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 Pontifical Council for the Pastoral Care of Migrants and Itinerant People

People on the Move - N° 93,  December 2003, pp. 313-317

Human Promotion, a Christian Response

Mr. Robert TÉDOUNO

Assistance Programme Director,

«Organisation Catholique pour la Promotion Humaine»

(Republic of Guinea)


Located in West Africa, the Republic of Guinea has a population of around 7.5 million and an area of 245,857 km2, with an average density of around 30.5 inhabitants/km2. It is bordered to the north by Guinea Bissau, Senegal and Mali, to the south by Liberia and Sierra Leone, to the east by Ivory Coast and to the west by the Atlantic Ocean.The main ethnic groups are the Fulbes (40%), the Maninkas (30%) and the Sosso (20%), with other groups making up around 10% of the total population.The people are mainly Muslim (85%), while other religions represent only a small proportion of the population:8% Christians and 7% animists.

Guinea has significant natural resources in the areas of agriculture, fishing and mines (bauxite, diamonds and gold).Nevertheless, Guinea is one of the poorest countries in the world.According to the UNDP Report[1], it ranks 159th out of 173 in the world human development index.Other important statistics include:an adult literacy rate of 35.9%; per capital GNP of 1,300 dollars; a life expectancy at birth of 45.91 years; and an infant mortality rate of 129 deaths per 1,000 births.Around 40% of the population live below the poverty threshold, which in 1994/95 was evaluated at around US$ 300 dollars per capita per annum.In addition, is the silent spread of AIDS in the country:4% of adults had HIV/AIDS in the population ranging from 15 to 49 years of age in 1999.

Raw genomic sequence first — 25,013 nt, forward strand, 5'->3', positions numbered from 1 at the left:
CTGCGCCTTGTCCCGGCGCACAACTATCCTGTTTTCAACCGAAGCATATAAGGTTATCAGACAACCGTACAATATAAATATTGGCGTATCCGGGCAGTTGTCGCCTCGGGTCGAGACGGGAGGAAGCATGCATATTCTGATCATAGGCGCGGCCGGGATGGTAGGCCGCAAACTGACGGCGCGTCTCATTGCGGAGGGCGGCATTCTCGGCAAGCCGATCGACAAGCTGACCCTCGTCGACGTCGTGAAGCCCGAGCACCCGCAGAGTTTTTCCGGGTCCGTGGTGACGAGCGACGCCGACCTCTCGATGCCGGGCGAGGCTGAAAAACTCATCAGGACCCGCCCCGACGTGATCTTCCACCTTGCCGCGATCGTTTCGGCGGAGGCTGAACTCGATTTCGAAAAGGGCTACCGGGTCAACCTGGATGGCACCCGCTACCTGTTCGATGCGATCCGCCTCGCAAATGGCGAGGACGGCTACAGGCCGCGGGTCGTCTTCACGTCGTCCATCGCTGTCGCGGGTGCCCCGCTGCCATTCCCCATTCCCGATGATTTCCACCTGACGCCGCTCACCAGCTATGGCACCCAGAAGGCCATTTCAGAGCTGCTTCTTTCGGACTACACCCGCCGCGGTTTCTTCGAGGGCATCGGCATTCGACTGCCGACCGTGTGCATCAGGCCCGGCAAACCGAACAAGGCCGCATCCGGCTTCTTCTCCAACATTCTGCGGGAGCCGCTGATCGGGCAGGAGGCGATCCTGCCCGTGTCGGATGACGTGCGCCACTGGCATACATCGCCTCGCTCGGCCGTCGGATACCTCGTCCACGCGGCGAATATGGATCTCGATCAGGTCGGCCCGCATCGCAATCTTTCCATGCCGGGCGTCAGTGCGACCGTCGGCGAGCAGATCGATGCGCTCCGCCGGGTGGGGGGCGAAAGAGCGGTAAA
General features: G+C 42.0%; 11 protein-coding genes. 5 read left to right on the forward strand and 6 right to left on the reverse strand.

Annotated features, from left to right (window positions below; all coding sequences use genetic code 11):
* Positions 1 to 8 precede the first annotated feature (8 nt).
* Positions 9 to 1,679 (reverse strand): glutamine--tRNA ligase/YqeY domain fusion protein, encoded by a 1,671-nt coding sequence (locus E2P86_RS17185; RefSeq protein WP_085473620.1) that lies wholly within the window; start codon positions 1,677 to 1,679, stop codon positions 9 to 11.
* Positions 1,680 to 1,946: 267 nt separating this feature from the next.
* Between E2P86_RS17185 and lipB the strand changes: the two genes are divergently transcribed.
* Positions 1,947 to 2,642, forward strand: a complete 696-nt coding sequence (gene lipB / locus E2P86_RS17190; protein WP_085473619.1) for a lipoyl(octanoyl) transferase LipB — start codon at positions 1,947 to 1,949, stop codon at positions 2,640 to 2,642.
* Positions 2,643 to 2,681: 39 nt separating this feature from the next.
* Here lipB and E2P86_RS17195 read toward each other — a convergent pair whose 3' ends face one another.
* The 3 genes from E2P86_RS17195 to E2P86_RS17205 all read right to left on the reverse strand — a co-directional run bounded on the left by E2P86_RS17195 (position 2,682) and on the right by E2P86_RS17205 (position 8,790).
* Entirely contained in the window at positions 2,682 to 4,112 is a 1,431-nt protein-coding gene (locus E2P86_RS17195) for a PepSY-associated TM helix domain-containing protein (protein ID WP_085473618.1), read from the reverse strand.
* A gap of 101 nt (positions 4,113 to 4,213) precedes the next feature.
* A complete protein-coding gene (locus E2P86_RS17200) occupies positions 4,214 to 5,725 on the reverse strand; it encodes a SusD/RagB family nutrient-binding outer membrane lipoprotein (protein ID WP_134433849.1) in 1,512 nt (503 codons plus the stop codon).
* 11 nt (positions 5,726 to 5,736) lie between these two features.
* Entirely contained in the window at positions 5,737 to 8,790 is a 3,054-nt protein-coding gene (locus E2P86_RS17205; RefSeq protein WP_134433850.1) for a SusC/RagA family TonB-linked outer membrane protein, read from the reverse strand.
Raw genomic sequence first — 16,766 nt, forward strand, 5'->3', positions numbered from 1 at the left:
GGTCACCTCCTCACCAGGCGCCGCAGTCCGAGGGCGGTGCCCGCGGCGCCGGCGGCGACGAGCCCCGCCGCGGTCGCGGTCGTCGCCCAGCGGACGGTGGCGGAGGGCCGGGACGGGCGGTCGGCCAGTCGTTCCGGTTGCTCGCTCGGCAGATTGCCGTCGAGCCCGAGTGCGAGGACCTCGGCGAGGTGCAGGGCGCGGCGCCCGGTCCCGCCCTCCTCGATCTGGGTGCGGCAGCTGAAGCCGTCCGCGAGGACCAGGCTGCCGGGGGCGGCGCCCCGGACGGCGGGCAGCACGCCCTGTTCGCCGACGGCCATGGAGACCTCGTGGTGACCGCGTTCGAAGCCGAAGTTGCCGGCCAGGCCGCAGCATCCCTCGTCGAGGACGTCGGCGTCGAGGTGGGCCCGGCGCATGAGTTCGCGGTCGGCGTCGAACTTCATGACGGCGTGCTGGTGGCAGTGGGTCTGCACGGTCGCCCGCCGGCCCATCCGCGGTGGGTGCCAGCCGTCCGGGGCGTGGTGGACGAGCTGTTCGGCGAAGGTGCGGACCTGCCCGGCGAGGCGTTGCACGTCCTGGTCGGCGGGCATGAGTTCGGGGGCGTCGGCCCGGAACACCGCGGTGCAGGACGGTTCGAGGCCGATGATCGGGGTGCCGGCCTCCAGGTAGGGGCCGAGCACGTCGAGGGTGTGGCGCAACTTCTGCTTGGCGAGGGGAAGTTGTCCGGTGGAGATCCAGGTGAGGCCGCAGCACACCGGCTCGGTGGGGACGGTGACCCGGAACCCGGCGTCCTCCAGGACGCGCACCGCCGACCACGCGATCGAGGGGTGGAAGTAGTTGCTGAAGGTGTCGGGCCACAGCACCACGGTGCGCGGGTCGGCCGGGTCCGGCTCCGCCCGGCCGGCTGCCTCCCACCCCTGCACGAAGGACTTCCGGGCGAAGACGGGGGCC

Encouraging progress has undoubtedly been made since 1985, especially regarding social sectors and budgetary control, but in recent years overall economic performance has been unstable and disturbed by the climate of insecurity and persistent tension in Liberia and Sierra Leone, which has contributing to discouraging investors.The long-term presence of refugees and displaced persons in Guinea has also led to considerable degradation of natural resources such as vegetation and soil.

An overview of the humanitarian situation in Guinea

Due to its geographical location, for over ten years Guinea has been facing a difficult and precarious humanitarian situation, caused by troubles and upheavals in the neighbouring countries ofLiberia, Sierra Leone and Ivory Coast.